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Climate Driven Range Shifts Impact Communities Through Altered Species Interactions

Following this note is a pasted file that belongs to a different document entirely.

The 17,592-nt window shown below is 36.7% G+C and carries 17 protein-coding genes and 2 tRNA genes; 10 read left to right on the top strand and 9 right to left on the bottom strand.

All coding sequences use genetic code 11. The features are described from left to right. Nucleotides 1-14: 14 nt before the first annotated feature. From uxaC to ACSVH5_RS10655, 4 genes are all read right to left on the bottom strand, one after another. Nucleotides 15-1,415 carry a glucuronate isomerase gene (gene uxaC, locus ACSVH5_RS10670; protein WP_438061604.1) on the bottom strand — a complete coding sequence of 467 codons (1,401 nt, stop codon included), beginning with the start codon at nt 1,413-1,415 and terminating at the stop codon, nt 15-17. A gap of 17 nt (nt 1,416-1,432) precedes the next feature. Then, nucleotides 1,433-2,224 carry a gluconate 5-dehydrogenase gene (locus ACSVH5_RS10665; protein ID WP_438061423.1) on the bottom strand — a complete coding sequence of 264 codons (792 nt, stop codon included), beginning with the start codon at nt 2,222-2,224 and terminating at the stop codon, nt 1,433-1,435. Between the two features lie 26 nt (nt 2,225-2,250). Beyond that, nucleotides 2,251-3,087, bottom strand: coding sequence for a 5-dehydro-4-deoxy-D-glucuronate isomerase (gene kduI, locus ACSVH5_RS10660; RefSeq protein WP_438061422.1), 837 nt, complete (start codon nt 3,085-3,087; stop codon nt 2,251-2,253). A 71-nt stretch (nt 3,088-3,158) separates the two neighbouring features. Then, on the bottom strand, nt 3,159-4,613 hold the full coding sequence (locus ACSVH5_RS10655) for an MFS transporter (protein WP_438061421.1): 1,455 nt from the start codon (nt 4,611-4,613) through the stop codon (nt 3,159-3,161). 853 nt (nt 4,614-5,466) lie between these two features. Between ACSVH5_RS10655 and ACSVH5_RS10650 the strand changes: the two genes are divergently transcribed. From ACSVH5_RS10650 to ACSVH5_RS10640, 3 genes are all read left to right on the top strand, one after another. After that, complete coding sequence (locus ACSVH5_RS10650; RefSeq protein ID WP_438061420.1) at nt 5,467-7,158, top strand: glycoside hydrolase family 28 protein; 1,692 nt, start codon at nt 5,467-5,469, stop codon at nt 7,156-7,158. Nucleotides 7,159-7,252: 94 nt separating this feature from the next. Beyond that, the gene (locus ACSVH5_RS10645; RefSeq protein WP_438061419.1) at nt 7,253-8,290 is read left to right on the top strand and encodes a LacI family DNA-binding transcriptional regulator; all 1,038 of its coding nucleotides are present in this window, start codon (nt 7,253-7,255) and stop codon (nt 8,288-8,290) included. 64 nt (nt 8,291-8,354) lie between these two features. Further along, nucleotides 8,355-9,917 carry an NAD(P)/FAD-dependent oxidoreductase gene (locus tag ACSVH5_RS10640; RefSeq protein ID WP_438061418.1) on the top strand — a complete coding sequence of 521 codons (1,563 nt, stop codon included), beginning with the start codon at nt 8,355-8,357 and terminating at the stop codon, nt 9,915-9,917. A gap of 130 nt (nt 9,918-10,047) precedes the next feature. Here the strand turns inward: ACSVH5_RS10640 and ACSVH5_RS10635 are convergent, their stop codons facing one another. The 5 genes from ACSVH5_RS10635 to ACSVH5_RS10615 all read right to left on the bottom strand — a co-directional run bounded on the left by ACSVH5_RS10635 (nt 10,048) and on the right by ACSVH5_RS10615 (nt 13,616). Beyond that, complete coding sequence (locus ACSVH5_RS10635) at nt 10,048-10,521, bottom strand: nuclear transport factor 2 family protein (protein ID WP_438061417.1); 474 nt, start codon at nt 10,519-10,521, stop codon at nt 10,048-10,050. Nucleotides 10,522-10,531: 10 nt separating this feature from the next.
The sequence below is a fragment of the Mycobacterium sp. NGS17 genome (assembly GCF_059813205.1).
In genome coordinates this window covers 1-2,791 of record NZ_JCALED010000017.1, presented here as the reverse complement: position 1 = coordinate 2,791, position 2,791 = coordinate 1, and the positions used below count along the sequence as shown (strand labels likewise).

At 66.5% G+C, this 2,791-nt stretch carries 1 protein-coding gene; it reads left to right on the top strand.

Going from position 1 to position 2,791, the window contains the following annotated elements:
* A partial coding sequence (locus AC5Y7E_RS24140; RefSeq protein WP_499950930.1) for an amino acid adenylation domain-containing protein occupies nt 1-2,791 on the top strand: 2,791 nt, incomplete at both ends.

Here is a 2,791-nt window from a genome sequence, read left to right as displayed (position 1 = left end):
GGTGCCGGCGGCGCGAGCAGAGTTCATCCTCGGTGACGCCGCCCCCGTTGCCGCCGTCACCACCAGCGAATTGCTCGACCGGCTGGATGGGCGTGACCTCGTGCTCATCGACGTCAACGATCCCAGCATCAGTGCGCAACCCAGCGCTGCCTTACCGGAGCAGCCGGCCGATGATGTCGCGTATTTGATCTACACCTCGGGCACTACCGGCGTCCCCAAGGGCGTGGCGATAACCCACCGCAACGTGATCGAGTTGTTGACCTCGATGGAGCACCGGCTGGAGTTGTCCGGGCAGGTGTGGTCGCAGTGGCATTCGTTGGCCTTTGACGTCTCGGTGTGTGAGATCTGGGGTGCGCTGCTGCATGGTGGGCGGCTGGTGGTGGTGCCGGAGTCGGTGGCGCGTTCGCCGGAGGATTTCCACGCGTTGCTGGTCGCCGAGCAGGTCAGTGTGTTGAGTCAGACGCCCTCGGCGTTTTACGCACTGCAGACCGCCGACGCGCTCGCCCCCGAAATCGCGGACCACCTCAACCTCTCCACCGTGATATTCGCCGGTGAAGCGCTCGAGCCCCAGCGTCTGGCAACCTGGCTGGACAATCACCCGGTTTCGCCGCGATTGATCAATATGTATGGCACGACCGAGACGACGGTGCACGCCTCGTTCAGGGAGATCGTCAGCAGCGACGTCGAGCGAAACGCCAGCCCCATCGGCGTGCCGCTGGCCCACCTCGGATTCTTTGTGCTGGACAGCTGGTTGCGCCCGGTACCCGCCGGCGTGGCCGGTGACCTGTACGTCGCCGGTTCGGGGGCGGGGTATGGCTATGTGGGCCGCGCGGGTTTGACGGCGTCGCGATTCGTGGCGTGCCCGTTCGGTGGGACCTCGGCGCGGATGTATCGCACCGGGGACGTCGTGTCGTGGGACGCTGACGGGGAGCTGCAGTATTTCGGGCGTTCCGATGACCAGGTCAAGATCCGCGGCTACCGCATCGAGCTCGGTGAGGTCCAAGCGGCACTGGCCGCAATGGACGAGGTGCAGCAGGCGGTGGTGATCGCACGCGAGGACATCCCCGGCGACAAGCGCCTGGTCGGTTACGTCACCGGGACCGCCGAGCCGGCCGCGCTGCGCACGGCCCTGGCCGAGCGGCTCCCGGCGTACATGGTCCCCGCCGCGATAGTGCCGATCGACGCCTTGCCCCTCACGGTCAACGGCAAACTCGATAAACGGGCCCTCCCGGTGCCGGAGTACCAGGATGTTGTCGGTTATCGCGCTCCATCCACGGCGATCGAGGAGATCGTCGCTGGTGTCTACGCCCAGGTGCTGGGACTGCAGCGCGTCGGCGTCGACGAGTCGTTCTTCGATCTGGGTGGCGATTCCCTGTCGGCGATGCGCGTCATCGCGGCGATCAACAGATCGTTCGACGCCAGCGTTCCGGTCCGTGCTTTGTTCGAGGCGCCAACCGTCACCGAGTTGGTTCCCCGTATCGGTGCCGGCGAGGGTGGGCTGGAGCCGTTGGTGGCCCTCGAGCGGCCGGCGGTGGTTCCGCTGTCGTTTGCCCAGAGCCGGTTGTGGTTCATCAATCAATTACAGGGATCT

Climate change is likely the greatest threat to global biodiversity and ecosystem functioning, and it is becoming increasingly apparent that understanding the effects of climate change requires going beyond single species or limited spatial scales. Climate change will impact species and communities through both direct and indirect effects, as mediated by species interactions, and incorporating these indirect effects can increase the ability to track shifting species distributions. I used a space-for-time approach to test if incorporating indirect effects increases predictive ability through surveys of vertical distributions of predators (sea stars) and prey species (mussels) spanning a thermal gradient along the West Coast. Prey distributions were directly influenced by temperature, but there was also a significant indirect effect of temperature, as mediated by predator distributions. Under future climate change, mussel ranges may undergo vertical shifts towards subtidal habitats, allowing for localized persistence of mussels and their associated species. However, both local and broad scale range-shifts can displace other species or alter community and ecosystem processes. Despite inherent differences between introduced and range-shifting species, impacts can occur via analogous mechanisms, and the magnitude of impacts can be similar. Risk assessments developed for invasive species provide a useful tool for assessing potential impacts of range-shifting species. Altered species interactions and communities can be observed locally in southern California intertidal communities, where the whelk Mexacanthina lugubris is undergoing a northward range shift. I assessed the impacts of Mexacanthina on local species, through long-term field surveys, coupled with manipulative experiments to assess current and future impacts on competitors. Mexacanthina is now well established and utilizes analogous resources and habitats as native whelk species. Mexacanthina can also survive at warmer temperatures than native whelks, suggesting that range-shifters may have a competitive advantage in a warming climate. The persistence of some species at the expense of others underscores the complexities of conservation in the era of climate change. My thesis research explores this dichotomy by examining how species interactions can indirectly alter distributions (Ch. 1), which traits are indicative of problematic range-shifters (Ch. 2), and how a range-shifting species is altering southern California communities (Ch. 3).

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